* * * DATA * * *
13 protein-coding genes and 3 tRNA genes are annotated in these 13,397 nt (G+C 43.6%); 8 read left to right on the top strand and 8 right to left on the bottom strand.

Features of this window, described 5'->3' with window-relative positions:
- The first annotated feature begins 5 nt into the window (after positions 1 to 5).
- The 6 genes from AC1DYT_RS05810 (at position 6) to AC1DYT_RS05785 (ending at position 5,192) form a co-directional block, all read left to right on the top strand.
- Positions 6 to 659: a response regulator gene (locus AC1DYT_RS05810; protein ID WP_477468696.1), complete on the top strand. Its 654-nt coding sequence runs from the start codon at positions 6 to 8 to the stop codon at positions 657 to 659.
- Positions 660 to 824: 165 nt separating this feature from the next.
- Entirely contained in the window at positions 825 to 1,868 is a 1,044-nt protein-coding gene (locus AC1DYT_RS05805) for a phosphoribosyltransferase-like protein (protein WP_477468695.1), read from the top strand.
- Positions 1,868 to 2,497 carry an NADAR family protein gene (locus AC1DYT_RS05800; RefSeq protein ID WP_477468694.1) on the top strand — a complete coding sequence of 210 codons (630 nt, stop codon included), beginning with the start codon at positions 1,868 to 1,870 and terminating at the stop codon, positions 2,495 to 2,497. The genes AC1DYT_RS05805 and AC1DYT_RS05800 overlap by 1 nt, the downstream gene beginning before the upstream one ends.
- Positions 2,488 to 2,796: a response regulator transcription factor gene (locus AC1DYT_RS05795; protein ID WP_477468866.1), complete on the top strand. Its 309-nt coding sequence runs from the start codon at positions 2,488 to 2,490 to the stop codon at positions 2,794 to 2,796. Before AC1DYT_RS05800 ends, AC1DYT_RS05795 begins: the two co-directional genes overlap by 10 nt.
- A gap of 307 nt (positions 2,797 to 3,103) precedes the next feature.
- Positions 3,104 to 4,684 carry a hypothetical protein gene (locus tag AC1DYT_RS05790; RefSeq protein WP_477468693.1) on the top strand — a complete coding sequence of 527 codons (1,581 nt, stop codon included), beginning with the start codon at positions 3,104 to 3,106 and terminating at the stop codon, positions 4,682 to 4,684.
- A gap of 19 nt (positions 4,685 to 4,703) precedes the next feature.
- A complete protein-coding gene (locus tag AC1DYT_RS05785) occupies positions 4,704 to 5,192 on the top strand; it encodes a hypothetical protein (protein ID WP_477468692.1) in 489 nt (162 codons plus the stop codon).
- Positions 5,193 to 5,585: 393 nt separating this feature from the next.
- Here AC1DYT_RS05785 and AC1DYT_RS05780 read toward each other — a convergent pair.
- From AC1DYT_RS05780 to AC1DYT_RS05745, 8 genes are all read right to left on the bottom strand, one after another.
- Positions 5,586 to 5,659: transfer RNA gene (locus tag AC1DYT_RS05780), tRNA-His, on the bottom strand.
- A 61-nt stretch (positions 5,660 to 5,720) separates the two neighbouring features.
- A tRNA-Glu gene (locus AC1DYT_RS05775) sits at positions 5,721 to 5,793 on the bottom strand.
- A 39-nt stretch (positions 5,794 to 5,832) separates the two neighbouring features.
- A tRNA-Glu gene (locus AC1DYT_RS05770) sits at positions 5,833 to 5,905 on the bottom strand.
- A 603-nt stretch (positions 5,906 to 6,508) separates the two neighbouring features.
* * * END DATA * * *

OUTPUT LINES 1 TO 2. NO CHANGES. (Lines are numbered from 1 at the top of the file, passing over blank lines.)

13 protein-coding genes and 3 tRNA genes are annotated in these 13,397 nt (G+C 43.6%); 8 read left to right on the top strand and 8 right to left on the bottom strand.

Features of this window, described 5'->3' with window-relative positions: